“What the Helsinki,” Outkast’s Big Boi exclaims on the third day of Helsinki, Finland’s three-day music festival to a sea of thousands to close off Europe’s ever-growing jubilee. More than 100 performers from all over the world from genres ranging from hip-hop and electric dance music to folk and funk and nearly 58,000 people are in what seems like the centre of the universe to take part in the unforgettable three-day experience. Three days of European culture and international music. Three days in utopia as the 24-hour clock ticked by.

Day 1:
16:00 – The sun is hot in Finland’s nation’s capital of Helsinki when the sound of vocal warm-up, microphone testing and symphonic music blasts over the city heat waves and the tips of each tent pointing high into the blue sky. They are covering the stages that are about to be alive with international music. It is the calm before the storm.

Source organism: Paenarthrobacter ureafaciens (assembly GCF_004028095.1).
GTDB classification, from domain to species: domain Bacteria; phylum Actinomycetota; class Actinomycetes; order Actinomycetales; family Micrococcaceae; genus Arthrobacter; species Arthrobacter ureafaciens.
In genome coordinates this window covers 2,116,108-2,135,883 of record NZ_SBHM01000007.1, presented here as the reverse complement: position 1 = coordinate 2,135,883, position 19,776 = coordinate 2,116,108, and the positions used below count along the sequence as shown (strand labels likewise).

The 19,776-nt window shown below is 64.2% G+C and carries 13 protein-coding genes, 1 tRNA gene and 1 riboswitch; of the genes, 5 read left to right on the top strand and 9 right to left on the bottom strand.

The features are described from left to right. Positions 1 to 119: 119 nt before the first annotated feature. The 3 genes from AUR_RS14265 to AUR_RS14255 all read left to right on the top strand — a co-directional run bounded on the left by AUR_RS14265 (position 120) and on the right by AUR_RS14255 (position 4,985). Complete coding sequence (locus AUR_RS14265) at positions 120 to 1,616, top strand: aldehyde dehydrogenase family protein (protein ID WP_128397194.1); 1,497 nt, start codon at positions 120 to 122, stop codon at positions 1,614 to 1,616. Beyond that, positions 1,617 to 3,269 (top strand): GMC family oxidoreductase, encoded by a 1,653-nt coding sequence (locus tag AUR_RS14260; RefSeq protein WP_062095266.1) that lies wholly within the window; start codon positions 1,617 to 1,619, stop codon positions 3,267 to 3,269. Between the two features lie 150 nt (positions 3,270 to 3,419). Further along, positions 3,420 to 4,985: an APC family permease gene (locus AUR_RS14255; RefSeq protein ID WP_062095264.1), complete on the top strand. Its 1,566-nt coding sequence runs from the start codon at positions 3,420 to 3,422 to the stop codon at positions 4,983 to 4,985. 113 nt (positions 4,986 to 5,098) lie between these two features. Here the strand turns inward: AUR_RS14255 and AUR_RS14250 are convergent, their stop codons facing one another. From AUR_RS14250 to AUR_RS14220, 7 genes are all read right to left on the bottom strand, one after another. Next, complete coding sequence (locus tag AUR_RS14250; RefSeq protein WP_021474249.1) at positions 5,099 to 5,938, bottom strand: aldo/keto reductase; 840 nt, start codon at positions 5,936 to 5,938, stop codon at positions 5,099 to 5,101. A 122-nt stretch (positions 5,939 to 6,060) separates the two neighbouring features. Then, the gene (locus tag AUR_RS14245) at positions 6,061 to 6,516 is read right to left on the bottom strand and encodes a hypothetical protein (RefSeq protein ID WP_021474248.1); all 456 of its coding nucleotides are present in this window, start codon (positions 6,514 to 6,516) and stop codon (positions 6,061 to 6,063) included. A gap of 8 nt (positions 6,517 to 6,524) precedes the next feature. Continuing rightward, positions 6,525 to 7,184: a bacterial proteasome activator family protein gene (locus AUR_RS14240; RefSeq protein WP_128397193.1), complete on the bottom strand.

Boats are being launched in the pier over choppy waters as thousands of festival guests make their way by bike, car or foot around the industrial area to the festival grounds, chugging their bottles of wine and cans of beer before tossing them away as security searches their bags. Some families wait with black garbage bags to pick up the pitched cans and glass bottles in order to get paid off of the litter. It is a sight of privileged elitism, but it is a reality.

16:30 – Doors open and immediately the grounds are abuzz with wide-eyed hope. There are art instillations, graffiti, booths and stages everywhere. Messages like “Come On, Die Happy” and “Make Sense, Not War” are painted onto the old cracked and chipped buildings. The thought-provoking “The Road Not Taken…” art piece by Baghdad artist, Adel Abidin, provides a dark walkway from one stage to the next, granting anyone the opportunity to choose which entrance they want to take. Entries like “Gay” and “Straight”, “Minority” and Majority” as well as “Hypocrite” and “Sincere” allow anyone to be who they truly are in the most honest way through the empty tunnels.